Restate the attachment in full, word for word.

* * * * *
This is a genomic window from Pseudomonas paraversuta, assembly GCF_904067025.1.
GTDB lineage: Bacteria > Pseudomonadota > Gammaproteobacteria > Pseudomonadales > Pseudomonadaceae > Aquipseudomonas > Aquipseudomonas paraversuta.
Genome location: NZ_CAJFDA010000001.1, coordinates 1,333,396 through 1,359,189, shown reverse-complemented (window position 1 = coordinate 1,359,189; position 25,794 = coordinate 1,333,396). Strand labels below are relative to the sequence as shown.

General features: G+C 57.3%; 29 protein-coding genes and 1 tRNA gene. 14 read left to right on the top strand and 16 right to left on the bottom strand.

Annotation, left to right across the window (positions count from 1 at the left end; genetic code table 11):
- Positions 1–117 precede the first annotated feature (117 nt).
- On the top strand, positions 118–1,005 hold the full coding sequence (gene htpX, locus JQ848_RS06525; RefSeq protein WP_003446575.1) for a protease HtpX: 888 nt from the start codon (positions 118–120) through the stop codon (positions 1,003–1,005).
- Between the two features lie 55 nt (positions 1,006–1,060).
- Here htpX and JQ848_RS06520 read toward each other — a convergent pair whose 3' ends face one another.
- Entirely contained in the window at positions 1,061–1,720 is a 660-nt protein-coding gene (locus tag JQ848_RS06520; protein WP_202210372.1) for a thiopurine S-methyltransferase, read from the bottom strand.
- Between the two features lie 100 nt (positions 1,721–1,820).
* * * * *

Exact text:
This is a genomic window from Pseudomonas paraversuta, assembly GCF_904067025.1.
GTDB lineage: Bacteria > Pseudomonadota > Gammaproteobacteria > Pseudomonadales > Pseudomonadaceae > Aquipseudomonas > Aquipseudomonas paraversuta.
Genome location: NZ_CAJFDA010000001.1, coordinates 1,333,396 through 1,359,189, shown reverse-complemented (window position 1 = coordinate 1,359,189; position 25,794 = coordinate 1,333,396). Strand labels below are relative to the sequence as shown.

General features: G+C 57.3%; 29 protein-coding genes and 1 tRNA gene. 14 read left to right on the top strand and 16 right to left on the bottom strand.

Annotation, left to right across the window (positions count from 1 at the left end; genetic code table 11):
- Positions 1–117 precede the first annotated feature (117 nt).
- On the top strand, positions 118–1,005 hold the full coding sequence (gene htpX, locus JQ848_RS06525; RefSeq protein WP_003446575.1) for a protease HtpX: 888 nt from the start codon (positions 118–120) through the stop codon (positions 1,003–1,005).
- Between the two features lie 55 nt (positions 1,006–1,060).
- Here htpX and JQ848_RS06520 read toward each other — a convergent pair whose 3' ends face one another.
- Entirely contained in the window at positions 1,061–1,720 is a 660-nt protein-coding gene (locus tag JQ848_RS06520; protein WP_202210372.1) for a thiopurine S-methyltransferase, read from the bottom strand.
- Between the two features lie 100 nt (positions 1,721–1,820).